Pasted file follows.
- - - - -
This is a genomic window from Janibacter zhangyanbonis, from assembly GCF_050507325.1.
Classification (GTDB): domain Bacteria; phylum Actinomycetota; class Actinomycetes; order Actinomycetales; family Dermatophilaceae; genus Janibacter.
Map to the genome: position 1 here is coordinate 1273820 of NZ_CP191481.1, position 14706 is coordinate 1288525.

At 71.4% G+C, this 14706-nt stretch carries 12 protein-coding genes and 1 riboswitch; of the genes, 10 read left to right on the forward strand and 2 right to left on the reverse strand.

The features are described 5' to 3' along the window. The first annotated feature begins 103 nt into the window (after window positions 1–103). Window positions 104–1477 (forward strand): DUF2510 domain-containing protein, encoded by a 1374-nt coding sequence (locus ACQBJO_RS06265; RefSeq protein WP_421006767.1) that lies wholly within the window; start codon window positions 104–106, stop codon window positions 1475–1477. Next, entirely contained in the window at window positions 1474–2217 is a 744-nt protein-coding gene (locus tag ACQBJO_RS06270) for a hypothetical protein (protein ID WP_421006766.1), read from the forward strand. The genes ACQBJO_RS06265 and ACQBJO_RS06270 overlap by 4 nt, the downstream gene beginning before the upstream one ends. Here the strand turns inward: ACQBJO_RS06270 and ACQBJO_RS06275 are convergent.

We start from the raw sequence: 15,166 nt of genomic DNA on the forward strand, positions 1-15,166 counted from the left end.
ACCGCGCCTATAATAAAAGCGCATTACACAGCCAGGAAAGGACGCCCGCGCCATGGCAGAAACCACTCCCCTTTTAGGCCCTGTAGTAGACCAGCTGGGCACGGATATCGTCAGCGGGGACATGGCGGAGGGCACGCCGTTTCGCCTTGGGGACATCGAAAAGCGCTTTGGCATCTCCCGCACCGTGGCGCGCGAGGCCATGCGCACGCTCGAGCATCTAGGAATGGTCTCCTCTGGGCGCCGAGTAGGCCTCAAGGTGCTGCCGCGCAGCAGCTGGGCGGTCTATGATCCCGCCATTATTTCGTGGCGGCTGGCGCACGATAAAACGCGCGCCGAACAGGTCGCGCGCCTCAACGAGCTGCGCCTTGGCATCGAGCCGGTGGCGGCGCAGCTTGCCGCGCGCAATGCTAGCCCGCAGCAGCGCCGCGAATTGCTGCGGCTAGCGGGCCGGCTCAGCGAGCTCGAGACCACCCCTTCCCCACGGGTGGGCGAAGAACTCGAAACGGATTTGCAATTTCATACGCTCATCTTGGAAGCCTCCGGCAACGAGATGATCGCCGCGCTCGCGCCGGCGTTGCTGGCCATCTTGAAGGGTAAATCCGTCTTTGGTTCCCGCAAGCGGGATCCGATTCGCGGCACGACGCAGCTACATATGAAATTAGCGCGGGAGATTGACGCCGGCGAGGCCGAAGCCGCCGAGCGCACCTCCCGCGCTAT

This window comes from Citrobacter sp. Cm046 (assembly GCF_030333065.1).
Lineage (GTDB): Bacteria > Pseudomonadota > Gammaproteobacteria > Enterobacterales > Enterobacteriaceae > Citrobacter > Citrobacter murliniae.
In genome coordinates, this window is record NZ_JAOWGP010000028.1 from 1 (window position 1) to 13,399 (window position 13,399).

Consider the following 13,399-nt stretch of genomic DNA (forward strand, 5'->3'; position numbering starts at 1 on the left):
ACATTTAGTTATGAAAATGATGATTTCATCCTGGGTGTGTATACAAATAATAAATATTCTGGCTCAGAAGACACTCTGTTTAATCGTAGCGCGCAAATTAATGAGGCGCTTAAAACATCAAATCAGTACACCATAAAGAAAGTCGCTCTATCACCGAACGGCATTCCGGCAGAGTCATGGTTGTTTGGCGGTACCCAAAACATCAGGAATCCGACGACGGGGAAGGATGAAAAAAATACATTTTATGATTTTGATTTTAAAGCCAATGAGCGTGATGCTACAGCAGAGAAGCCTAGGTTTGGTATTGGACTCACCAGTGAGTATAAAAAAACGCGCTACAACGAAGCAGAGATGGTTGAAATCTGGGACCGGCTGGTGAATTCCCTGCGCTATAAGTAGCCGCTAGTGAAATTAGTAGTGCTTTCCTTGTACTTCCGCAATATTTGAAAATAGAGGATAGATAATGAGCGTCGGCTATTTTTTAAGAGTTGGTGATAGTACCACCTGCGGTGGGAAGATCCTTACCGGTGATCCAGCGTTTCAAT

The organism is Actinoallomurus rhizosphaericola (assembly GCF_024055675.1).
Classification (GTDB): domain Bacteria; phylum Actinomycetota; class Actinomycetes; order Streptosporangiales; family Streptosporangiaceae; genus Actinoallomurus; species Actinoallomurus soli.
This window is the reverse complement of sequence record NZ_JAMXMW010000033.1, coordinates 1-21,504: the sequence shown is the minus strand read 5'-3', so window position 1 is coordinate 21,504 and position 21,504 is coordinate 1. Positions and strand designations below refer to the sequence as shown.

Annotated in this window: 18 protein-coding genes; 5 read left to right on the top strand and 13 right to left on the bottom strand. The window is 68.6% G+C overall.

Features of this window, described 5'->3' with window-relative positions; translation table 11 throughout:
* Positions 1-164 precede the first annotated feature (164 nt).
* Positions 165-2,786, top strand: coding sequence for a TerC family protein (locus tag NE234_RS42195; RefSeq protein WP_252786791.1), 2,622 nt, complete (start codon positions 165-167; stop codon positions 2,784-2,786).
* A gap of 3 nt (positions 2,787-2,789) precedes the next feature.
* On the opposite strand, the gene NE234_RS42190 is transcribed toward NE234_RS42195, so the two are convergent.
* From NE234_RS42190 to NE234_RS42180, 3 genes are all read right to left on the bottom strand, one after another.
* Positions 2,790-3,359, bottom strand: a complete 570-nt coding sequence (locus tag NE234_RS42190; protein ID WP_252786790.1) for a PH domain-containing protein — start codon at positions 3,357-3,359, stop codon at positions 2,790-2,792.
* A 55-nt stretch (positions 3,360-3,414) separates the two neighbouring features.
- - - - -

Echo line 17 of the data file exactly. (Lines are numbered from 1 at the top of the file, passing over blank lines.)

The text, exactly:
Features of this window, described 5'->3' with window-relative positions; translation table 11 throughout: